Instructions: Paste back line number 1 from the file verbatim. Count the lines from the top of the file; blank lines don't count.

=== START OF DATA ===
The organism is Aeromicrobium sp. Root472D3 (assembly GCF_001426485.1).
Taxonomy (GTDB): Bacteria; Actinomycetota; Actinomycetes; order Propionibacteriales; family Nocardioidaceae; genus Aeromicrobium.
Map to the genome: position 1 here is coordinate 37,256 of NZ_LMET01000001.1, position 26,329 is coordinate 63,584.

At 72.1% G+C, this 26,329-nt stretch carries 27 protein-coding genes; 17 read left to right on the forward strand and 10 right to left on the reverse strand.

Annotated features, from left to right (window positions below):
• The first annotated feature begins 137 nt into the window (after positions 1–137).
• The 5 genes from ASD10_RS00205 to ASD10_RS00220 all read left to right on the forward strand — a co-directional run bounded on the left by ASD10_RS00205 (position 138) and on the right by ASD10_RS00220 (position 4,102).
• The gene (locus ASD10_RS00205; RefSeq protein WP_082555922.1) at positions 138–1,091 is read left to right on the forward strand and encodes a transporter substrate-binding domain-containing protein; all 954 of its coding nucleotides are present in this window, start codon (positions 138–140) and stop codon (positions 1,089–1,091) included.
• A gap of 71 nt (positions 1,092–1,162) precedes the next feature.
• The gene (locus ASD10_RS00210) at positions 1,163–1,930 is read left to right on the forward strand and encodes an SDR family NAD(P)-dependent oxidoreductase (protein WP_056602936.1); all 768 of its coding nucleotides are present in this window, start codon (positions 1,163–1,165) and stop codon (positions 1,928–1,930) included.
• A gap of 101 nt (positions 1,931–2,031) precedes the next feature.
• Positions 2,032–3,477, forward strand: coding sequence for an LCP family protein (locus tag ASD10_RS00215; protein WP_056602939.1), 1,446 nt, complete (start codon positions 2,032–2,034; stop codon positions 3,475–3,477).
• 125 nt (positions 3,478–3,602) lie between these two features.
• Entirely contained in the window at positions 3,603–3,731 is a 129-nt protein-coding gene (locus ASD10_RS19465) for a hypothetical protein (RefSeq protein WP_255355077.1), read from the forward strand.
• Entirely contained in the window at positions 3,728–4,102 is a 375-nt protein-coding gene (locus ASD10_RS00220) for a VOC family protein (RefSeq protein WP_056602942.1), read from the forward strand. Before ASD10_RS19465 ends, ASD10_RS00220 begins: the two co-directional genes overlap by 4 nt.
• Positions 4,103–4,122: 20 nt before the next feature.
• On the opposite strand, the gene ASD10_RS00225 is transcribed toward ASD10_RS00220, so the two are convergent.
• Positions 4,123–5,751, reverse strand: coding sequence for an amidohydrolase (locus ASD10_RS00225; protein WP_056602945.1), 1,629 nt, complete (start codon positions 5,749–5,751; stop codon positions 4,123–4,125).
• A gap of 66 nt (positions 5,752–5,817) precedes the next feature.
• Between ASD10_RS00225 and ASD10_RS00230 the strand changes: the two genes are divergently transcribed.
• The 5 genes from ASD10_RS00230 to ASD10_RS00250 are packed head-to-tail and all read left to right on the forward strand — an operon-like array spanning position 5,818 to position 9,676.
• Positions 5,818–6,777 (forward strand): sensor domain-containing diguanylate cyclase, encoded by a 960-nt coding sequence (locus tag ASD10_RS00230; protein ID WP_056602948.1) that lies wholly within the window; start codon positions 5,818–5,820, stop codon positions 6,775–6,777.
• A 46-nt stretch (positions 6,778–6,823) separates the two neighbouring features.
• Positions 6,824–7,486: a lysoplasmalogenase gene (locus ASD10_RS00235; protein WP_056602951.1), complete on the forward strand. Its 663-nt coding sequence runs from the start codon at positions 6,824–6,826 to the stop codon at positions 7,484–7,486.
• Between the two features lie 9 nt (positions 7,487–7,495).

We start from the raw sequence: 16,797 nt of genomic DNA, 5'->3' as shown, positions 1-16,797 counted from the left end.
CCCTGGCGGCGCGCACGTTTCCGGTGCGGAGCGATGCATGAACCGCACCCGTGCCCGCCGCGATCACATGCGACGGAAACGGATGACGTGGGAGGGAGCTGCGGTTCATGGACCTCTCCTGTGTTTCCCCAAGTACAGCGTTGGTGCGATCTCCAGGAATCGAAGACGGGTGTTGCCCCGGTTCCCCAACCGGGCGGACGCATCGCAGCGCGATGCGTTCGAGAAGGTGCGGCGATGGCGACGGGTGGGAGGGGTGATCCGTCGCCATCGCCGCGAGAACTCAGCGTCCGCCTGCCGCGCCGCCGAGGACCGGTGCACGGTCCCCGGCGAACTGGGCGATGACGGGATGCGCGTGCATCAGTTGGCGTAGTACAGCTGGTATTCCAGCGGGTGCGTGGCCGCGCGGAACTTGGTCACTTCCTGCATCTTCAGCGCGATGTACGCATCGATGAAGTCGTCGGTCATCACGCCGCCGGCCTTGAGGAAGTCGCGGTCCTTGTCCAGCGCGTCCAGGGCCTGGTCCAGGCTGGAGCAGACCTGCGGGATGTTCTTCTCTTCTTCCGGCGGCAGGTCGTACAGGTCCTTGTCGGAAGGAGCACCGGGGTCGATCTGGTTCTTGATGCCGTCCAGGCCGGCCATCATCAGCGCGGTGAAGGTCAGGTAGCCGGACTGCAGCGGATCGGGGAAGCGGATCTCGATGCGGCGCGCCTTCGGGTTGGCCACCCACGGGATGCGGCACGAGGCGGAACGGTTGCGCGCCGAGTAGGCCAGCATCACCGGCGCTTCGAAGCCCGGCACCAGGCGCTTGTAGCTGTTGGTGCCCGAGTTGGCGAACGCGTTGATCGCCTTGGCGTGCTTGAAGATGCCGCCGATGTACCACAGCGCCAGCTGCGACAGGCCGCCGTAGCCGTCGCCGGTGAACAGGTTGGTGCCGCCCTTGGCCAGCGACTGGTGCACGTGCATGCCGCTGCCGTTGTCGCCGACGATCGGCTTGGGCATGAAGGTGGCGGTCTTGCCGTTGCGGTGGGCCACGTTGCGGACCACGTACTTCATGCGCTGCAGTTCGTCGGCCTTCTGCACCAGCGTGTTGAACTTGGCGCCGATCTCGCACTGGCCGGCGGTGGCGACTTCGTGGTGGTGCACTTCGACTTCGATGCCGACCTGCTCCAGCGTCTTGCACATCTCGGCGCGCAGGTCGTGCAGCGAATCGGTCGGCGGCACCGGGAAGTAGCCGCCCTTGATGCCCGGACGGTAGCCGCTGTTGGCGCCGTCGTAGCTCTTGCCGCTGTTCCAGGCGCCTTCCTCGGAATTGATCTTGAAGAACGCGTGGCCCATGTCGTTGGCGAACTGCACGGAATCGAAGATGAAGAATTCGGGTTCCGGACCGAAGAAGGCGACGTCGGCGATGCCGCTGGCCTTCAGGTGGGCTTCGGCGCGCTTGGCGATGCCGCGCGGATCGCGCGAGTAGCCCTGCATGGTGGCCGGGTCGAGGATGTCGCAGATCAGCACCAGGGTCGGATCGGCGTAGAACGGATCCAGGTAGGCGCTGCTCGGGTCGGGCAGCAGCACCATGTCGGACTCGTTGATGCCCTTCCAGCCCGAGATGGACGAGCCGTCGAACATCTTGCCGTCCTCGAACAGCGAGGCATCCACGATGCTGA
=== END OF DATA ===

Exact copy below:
The organism is Aeromicrobium sp. Root472D3 (assembly GCF_001426485.1).